Written by A Guest Author

How Teaching Writing Made Me a Better Writer

By Emily-Jane Hills Orford

How many times have you heard that old adage: “He who can, does; he who cannot, teaches.” It’s from George Bernard Shaw’s Maxims for Revolutionists, which is usually published with his play, Man and Superman. Nothing could be further from the truth; teachers are not losers. In fact, there are a lot of benefits for an author/writer to teach his/her craft, and there’s hope in every written page.

You don’t need to be that critical revolutionist. You could be the inspirational mentor who helps budding writers see the genius in their own work. And, through the process, you might even find the genius in your own work. Teaching writing, for writers, is a win-win situation. You get to share your expertise and, at the same time, learn something new from your students.

Yes, I did say, learn from your students. It’s amazing what creative minds, young and old, can do, especially in the sharing department. I learned and was inspired as much by my students as they were from me. The flow of ideas and creative energy was like a boomerang – what I shared with my students bounced back in many diverse ways and forms.

What did I learn? As I taught my students some of the basics, I was reinforcing my own knowledge and abilities to use the basics in my writing. Through brainstorming, group work, learning from each other, I discovered that the sky was not the limit; neither was the universe which, in effect, is endless. In the sharing portion of our sessions, we’d read our work, current, old, published and unpublished. And, yes, I was able to read from some of my published books. It’s a part of who I am, so I can’t share my experiences without sharing my writing.

That being said, I disprove the opening theory, as I am a teacher who also does and a doer who also teaches. And the benefits are quite inspiring. When my writing career took off, I started teaching classes in creative writing for all ages, both in person and online. The inspirations shared between teacher and student, student and teacher, were definitely not one-sided. And another old adage took root: “Practice what you preach”, or, in this case, teach. Whatever I instructed my students to do, I started doing myself.

For example, the oft-repeated complaint, “my life’s too busy to write,” echoed through my adult classes. I suggested beginning a regime of writing for five minutes a day, first thing in the morning so it doesn’t get overlooked. I argued, “I’m sure we can all afford five minutes a day.” The grumbles lessened, but I have to admit I caught myself making excuses several days in a row, excuses about not having time to write. I re-worked my morning routine and inserted five minutes of writing. It didn’t matter what I wrote, I just wrote: a journal, a letter, a few ideas still floating around from nighttime thoughts – anything and everything. Five minutes became ten, fifteen and eventually my morning routine was complete only once I’d had my writing session. I would write again throughout the day, but that morning spurt is now engrained into each day. It’s important: we can’t be writers if we don’t write.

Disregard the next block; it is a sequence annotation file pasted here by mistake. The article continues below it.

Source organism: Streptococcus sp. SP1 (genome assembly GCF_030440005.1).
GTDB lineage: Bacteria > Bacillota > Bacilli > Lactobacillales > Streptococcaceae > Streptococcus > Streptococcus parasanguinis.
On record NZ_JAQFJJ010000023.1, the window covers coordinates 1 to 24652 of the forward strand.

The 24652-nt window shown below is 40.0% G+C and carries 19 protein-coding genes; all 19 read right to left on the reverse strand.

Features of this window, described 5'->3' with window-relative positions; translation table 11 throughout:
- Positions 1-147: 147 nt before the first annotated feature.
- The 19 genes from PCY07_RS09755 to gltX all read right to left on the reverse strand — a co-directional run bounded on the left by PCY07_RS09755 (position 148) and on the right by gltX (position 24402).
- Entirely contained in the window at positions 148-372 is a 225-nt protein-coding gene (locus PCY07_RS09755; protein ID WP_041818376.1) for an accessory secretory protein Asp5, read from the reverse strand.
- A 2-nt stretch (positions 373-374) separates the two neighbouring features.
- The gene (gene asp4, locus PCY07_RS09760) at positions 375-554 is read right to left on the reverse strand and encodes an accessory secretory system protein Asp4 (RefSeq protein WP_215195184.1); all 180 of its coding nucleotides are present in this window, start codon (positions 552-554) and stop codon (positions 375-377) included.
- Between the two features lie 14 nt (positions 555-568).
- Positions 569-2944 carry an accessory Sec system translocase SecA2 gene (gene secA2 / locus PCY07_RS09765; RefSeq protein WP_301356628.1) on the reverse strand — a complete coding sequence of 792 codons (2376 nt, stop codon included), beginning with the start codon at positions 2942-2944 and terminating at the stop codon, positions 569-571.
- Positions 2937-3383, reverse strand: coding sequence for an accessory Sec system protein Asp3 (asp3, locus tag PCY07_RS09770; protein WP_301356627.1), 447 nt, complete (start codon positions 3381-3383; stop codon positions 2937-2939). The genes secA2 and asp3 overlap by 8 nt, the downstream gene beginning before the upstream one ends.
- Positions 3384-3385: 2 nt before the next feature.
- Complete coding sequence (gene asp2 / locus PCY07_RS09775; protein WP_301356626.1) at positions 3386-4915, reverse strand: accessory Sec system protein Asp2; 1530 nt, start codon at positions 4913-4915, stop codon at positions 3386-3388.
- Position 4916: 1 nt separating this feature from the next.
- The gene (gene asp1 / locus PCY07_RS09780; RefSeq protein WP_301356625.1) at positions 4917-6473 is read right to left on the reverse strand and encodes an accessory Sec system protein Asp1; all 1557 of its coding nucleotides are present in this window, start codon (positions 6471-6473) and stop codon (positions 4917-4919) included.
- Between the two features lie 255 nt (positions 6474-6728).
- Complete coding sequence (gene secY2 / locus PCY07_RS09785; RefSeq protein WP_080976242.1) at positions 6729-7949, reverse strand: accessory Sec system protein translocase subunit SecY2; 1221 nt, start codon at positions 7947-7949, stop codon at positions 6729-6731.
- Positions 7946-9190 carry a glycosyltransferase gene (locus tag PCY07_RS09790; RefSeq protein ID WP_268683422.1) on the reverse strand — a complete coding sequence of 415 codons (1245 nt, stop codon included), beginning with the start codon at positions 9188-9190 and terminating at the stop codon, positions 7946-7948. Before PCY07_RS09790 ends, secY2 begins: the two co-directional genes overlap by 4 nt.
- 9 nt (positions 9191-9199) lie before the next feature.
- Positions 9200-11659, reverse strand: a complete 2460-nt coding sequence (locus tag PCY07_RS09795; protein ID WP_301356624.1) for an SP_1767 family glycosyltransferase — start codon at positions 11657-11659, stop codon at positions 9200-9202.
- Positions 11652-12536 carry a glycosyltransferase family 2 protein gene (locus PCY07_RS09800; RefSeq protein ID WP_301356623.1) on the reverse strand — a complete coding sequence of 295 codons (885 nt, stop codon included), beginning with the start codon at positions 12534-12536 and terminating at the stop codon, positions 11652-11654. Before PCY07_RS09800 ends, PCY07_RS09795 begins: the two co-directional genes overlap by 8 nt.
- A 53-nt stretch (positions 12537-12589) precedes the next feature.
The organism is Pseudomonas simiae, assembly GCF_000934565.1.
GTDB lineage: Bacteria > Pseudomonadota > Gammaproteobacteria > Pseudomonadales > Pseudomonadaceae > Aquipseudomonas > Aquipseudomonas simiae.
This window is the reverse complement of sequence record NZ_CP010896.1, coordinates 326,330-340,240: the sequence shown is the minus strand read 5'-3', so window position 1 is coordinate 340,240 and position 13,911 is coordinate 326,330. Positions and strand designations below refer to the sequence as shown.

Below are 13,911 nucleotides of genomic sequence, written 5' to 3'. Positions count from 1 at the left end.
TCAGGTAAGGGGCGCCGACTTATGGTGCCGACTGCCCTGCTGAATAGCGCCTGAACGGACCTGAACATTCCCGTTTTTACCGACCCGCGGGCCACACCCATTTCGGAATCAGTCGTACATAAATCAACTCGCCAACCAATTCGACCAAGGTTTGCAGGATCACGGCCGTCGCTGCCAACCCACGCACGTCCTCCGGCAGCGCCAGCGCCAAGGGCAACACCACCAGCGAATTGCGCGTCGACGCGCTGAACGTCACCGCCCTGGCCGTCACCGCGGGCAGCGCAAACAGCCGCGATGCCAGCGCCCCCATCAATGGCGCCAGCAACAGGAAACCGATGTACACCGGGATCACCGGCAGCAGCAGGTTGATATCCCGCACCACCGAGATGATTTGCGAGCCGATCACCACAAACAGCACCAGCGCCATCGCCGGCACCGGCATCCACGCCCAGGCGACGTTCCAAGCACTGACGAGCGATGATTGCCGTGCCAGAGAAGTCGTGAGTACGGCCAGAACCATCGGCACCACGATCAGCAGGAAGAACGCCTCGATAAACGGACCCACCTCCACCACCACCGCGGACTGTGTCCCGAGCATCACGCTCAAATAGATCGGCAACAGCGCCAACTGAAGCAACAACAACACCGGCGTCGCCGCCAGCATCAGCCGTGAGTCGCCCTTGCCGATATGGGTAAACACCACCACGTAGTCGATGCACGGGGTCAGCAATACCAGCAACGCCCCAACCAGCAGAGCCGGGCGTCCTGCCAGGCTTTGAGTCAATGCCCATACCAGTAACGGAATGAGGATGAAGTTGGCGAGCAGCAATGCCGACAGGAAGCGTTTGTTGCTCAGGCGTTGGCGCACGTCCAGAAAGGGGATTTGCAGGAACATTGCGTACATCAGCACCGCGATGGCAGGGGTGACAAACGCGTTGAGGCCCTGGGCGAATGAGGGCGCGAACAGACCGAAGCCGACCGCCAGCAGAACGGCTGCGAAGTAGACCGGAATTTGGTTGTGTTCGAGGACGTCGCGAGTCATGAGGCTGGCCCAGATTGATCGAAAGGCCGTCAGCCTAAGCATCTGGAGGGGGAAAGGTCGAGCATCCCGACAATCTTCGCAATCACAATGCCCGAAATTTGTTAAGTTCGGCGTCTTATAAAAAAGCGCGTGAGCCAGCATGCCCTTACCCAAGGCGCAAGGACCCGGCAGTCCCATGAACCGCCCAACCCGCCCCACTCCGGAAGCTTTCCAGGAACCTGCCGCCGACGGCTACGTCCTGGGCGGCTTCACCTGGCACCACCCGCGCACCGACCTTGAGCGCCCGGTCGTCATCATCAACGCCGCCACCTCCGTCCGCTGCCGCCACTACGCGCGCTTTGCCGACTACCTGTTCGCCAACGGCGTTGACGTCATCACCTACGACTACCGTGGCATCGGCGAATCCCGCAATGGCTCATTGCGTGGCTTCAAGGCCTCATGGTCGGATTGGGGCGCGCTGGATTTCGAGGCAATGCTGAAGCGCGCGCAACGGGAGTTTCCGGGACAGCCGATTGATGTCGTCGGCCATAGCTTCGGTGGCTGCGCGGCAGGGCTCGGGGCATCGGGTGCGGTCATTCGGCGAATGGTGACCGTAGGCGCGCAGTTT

I also encouraged carrying a notebook (electronic or paper) and spend all those wasted waiting times (at doctor’s offices, dentist’s offices, even at the bus stop) writing something – anything. Writing is all about just writing. It may be gibberish; or it might be part of your next best-selling book. Either way, it’s a great writing tool, to always fill one’s spare, otherwise wasted waiting times, doing something productive – writing.

My younger students were truly inspirational. Their unbridled sense of adventure and the imagination that took them on awesome journeys to the ends of the universe and beyond sparked my younger self to resurface and take hold. My grandmother often told me I had a vivid imagination. Somewhere along the way, it was buried amongst the complexities and responsibilities of life. Working with young writers brought back my vivid imagination and I started writing three novels (yes, you can have more than one writing project on the go at any given time – it adds a little spice to your writing life and, who knows? One writing project might inspire the others).

Teaching writing is a great way of mentoring and sharing creative ideas and works in progress, as well as work you’ve previously published. Some might suggest that teaching writing is a great way to market one’s books. I see that as a possible side benefit, but not my ultimate goal. I did have one parent complain that I was pushing my books, when, in reality, all I was doing was providing information (at another parent’s request) of what books I’d published to date. Writing, teaching, and marketing are three separate entities, but each one can unexpectedly influence the other.

Teaching and mentoring other writers, young and old, is just as much teaching oneself, honing one’s own writing skills. As I taught my students some of the basics, I was reinforcing my own knowledge and abilities to use the basics in my writing. Through brainstorming, group work, learning from each other, I discovered that the sky was not the limit; neither was the universe which, I’ve been told, is infinite.


Emily-Jane Hills Orford is a country writer, living just outside the tiny community of North Gower, Ontario, near the nation’s capital. With degrees in art history, music and Canadian studies, the retired music teacher enjoys the quiet nature of her country home and the inspiration of working at her antique Jane Austen-style spinet desk, feeling quite complete as she writes and stares out the large picture window at the birds and the forest. She writes in several genres, including creative nonfiction, memoir, fantasy, and historical fiction. http://emilyjanebooks.ca

 

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